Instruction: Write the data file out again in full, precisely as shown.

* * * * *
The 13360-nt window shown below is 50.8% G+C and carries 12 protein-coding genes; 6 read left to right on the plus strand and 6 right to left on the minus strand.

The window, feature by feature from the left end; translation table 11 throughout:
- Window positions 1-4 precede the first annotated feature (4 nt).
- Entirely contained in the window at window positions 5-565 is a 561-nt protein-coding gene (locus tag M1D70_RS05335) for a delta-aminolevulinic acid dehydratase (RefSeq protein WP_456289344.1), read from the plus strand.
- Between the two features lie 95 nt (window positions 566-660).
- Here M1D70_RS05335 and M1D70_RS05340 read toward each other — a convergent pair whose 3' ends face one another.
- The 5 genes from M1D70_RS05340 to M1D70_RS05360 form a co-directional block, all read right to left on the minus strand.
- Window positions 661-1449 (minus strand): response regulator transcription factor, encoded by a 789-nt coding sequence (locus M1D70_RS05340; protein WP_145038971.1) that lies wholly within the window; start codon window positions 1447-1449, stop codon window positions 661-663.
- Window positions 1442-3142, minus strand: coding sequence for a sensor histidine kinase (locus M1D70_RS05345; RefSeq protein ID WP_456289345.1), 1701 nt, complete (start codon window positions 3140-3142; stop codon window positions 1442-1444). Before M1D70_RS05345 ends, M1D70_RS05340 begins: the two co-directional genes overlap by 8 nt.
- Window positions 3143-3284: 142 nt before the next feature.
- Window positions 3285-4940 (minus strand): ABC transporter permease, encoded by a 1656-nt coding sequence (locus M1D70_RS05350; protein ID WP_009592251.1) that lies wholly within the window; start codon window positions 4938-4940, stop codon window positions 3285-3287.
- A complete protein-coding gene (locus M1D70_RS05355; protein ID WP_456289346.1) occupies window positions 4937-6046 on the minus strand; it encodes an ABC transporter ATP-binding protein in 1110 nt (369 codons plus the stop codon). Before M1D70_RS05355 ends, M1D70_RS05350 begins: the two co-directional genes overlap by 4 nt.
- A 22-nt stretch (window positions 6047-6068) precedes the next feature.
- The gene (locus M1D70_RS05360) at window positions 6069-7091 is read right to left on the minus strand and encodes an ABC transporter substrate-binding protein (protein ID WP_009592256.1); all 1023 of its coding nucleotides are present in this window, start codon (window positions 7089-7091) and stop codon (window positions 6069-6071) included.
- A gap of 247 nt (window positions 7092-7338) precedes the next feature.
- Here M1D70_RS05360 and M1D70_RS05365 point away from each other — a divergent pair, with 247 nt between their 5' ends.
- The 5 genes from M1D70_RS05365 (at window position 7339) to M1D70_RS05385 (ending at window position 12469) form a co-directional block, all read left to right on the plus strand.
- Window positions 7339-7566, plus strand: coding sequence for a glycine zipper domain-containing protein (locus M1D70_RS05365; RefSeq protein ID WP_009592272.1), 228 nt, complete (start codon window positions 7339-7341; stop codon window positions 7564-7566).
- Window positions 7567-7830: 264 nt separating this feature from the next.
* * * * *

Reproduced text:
The 13360-nt window shown below is 50.8% G+C and carries 12 protein-coding genes; 6 read left to right on the plus strand and 6 right to left on the minus strand.

The window, feature by feature from the left end; translation table 11 throughout:
- Window positions 1-4 precede the first annotated feature (4 nt).
- Entirely contained in the window at window positions 5-565 is a 561-nt protein-coding gene (locus tag M1D70_RS05335) for a delta-aminolevulinic acid dehydratase (RefSeq protein WP_456289344.1), read from the plus strand.
- Between the two features lie 95 nt (window positions 566-660).
- Here M1D70_RS05335 and M1D70_RS05340 read toward each other — a convergent pair whose 3' ends face one another.
- The 5 genes from M1D70_RS05340 to M1D70_RS05360 form a co-directional block, all read right to left on the minus strand.
- Window positions 661-1449 (minus strand): response regulator transcription factor, encoded by a 789-nt coding sequence (locus M1D70_RS05340; protein WP_145038971.1) that lies wholly within the window; start codon window positions 1447-1449, stop codon window positions 661-663.
- Window positions 1442-3142, minus strand: coding sequence for a sensor histidine kinase (locus M1D70_RS05345; RefSeq protein ID WP_456289345.1), 1701 nt, complete (start codon window positions 3140-3142; stop codon window positions 1442-1444). Before M1D70_RS05345 ends, M1D70_RS05340 begins: the two co-directional genes overlap by 8 nt.
- Window positions 3143-3284: 142 nt before the next feature.
- Window positions 3285-4940 (minus strand): ABC transporter permease, encoded by a 1656-nt coding sequence (locus M1D70_RS05350; protein ID WP_009592251.1) that lies wholly within the window; start codon window positions 4938-4940, stop codon window positions 3285-3287.
- A complete protein-coding gene (locus M1D70_RS05355; protein ID WP_456289346.1) occupies window positions 4937-6046 on the minus strand; it encodes an ABC transporter ATP-binding protein in 1110 nt (369 codons plus the stop codon). Before M1D70_RS05355 ends, M1D70_RS05350 begins: the two co-directional genes overlap by 4 nt.
- A 22-nt stretch (window positions 6047-6068) precedes the next feature.
- The gene (locus M1D70_RS05360) at window positions 6069-7091 is read right to left on the minus strand and encodes an ABC transporter substrate-binding protein (protein ID WP_009592256.1); all 1023 of its coding nucleotides are present in this window, start codon (window positions 7089-7091) and stop codon (window positions 6069-6071) included.
- A gap of 247 nt (window positions 7092-7338) precedes the next feature.
- Here M1D70_RS05360 and M1D70_RS05365 point away from each other — a divergent pair, with 247 nt between their 5' ends.
- The 5 genes from M1D70_RS05365 (at window position 7339) to M1D70_RS05385 (ending at window position 12469) form a co-directional block, all read left to right on the plus strand.
- Window positions 7339-7566, plus strand: coding sequence for a glycine zipper domain-containing protein (locus M1D70_RS05365; RefSeq protein ID WP_009592272.1), 228 nt, complete (start codon window positions 7339-7341; stop codon window positions 7564-7566).
- Window positions 7567-7830: 264 nt separating this feature from the next.